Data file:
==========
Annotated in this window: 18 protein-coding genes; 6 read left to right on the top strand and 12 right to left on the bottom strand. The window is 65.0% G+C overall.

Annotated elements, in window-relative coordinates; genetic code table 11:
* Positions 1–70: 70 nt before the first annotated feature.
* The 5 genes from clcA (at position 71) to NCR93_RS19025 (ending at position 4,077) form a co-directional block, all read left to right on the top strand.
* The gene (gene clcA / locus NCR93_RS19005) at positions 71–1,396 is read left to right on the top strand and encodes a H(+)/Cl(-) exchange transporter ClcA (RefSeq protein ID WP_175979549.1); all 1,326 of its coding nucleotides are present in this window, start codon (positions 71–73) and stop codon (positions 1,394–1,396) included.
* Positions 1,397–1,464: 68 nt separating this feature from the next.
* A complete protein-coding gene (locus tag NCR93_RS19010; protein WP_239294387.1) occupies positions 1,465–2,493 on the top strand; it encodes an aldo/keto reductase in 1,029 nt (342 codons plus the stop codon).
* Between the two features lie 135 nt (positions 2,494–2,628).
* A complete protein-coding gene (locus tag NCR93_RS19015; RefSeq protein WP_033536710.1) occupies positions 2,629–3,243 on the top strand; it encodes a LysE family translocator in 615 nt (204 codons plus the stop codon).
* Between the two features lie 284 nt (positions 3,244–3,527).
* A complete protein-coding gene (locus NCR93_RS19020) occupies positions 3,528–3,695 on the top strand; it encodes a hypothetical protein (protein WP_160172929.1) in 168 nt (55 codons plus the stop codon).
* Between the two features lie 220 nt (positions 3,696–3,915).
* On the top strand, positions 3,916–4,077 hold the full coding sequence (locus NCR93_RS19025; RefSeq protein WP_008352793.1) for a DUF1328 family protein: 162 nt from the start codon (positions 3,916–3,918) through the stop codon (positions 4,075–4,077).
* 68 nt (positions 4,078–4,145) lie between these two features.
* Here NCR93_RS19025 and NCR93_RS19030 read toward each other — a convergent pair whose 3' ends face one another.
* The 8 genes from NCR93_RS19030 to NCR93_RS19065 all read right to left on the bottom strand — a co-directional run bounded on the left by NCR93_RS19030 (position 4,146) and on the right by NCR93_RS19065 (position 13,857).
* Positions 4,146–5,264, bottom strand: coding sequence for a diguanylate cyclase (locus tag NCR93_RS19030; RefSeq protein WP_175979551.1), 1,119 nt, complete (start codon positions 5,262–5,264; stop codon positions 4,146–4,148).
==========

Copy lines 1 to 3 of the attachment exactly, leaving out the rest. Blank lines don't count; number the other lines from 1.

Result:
Annotated in this window: 18 protein-coding genes; 6 read left to right on the top strand and 12 right to left on the bottom strand. The window is 65.0% G+C overall.

Annotated elements, in window-relative coordinates; genetic code table 11:
* Positions 1–70: 70 nt before the first annotated feature.